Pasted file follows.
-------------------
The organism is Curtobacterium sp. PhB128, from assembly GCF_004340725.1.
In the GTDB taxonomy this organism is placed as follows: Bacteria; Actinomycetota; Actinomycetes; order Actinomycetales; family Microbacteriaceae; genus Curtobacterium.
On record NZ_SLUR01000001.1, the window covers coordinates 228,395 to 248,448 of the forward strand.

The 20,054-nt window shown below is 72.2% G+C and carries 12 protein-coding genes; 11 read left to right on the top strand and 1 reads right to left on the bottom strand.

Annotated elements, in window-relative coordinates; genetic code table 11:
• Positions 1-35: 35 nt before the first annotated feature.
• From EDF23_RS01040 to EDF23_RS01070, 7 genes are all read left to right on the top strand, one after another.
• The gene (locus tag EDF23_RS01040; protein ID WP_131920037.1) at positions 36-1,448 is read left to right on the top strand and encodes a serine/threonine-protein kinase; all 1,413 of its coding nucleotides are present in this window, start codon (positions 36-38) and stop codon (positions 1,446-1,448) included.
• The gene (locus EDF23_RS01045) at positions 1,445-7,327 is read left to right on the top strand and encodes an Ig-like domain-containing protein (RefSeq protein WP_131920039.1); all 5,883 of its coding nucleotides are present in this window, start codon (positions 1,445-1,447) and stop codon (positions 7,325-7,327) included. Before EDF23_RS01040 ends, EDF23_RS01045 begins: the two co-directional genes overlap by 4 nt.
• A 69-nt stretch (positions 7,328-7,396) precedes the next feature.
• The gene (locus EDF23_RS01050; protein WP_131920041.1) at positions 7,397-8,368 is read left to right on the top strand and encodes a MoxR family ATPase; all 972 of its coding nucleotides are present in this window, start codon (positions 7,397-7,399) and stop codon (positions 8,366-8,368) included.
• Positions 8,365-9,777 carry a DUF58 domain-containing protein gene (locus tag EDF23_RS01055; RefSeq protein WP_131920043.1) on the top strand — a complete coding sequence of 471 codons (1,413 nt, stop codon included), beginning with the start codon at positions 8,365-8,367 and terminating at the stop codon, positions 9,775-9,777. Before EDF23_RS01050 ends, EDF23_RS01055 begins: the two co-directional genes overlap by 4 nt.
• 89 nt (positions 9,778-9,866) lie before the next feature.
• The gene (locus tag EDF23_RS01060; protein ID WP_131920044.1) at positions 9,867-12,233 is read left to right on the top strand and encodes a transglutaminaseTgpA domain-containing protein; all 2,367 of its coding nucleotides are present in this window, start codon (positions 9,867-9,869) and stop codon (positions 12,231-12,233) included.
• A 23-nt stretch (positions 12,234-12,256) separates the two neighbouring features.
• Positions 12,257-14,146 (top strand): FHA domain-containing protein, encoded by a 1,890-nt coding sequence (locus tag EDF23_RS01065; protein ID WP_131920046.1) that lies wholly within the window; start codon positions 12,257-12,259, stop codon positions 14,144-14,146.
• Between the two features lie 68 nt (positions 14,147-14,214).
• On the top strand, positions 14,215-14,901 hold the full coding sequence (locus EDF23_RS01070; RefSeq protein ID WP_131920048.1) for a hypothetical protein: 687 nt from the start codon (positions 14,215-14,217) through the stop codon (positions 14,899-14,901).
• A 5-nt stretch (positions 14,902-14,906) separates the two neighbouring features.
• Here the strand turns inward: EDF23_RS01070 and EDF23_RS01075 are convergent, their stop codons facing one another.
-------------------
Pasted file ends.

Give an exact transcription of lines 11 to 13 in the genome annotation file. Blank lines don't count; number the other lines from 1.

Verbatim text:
• The gene (locus EDF23_RS01050; protein WP_131920041.1) at positions 7,397-8,368 is read left to right on the top strand and encodes a MoxR family ATPase; all 972 of its coding nucleotides are present in this window, start codon (positions 7,397-7,399) and stop codon (positions 8,366-8,368) included.
• Positions 8,365-9,777 carry a DUF58 domain-containing protein gene (locus tag EDF23_RS01055; RefSeq protein WP_131920043.1) on the top strand — a complete coding sequence of 471 codons (1,413 nt, stop codon included), beginning with the start codon at positions 8,365-8,367 and terminating at the stop codon, positions 9,775-9,777. Before EDF23_RS01050 ends, EDF23_RS01055 begins: the two co-directional genes overlap by 4 nt.
• 89 nt (positions 9,778-9,866) lie before the next feature.